Sometimes a helping hand can come to the rescue and there are initiatives that change the face of a country… or even a continent. The initiative of Tony Elumelu, the famous Nigerian billionaire banker, aims to help 10,000 young people continentwide quench their thirst to become entrepreneurs.
With his TEF Entrepreneurship program, Tony Elumelu had a vision: invest USD 100m over 10 years to identify, train, coach and finance 10,000 entrepreneurs. The challenge was launched in 2015 to boost Africa’s development by itself, and to demonstrate the importance of private entrepreneurship for employment and development.
“It is young entrepreneurship that will create wealth”
AFD’s Director in Nigeria, Olivier Delafosse, who was interviewed by Guineenews.org at the forum during which 1,000 young future bosses received awards this year, echoes this viewpoint:
Having a fully-fledged African foundation is something unique to Africa. The Tony Elumelu Foundation targets young entrepreneurship that will create the wealth, growth and employment of tomorrow in Africa. It is not the public sector that will create employment. We believe that we need to provide the public sector with the means in infrastructure, electricity, the business environment and regulations in order to make life easier for companies and provide them with infrastructure. This is what will allow them to develop and create employment and wealth.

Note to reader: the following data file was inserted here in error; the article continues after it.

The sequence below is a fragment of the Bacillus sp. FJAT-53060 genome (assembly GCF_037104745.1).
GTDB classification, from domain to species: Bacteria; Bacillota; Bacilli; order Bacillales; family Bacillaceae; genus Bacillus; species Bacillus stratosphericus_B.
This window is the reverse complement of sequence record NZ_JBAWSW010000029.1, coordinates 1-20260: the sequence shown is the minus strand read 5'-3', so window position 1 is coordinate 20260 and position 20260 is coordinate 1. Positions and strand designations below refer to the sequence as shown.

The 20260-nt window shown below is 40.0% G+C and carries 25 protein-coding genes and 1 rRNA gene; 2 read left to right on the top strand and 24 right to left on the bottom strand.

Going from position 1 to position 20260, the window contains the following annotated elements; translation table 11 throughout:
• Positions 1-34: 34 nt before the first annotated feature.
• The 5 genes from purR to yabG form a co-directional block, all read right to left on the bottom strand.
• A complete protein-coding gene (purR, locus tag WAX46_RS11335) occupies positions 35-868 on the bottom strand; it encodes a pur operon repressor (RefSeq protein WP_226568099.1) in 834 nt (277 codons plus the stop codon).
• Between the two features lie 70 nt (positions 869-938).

AFD is supporting the foundation’s initiative
During the forum, AFD signed a Memorandum of Understanding with the TEF foundation to promote young entrepreneurship in Africa. The agreement concerns both a guarantee for loans allocated to the start-ups supported by the foundation and a joint knowledge production program on young entrepreneurship. It also promotes the sponsorship mechanism led by the foundation. Tony Elumelu is such a fast-mover that Africa should rapidly know all about it.
Tony Elumelu, who are you?
Head of the United Bank for Africa (UBA), one of the most powerful banks in Africa, Tony Elumelu, 54, has set out to be the promoter of “Africapitalism”. For this Harvard graduate, this means giving priority to the productive sectors of the economy, to the private sector, and to the productive economy, focusing on Africa. Tony Elumelu is not very keen on international aid delivered without distinction and works to redirect these funds – and his own money – towards the agricultural sectors, companies and start-ups that will make Africa’s entrepreneurs of tomorrow.
The foundation he has set up promotes young entrepreneurship in Africa, by financing the program of the same name mentioned here, which combines training, networking, equity contributions and sponsorship.
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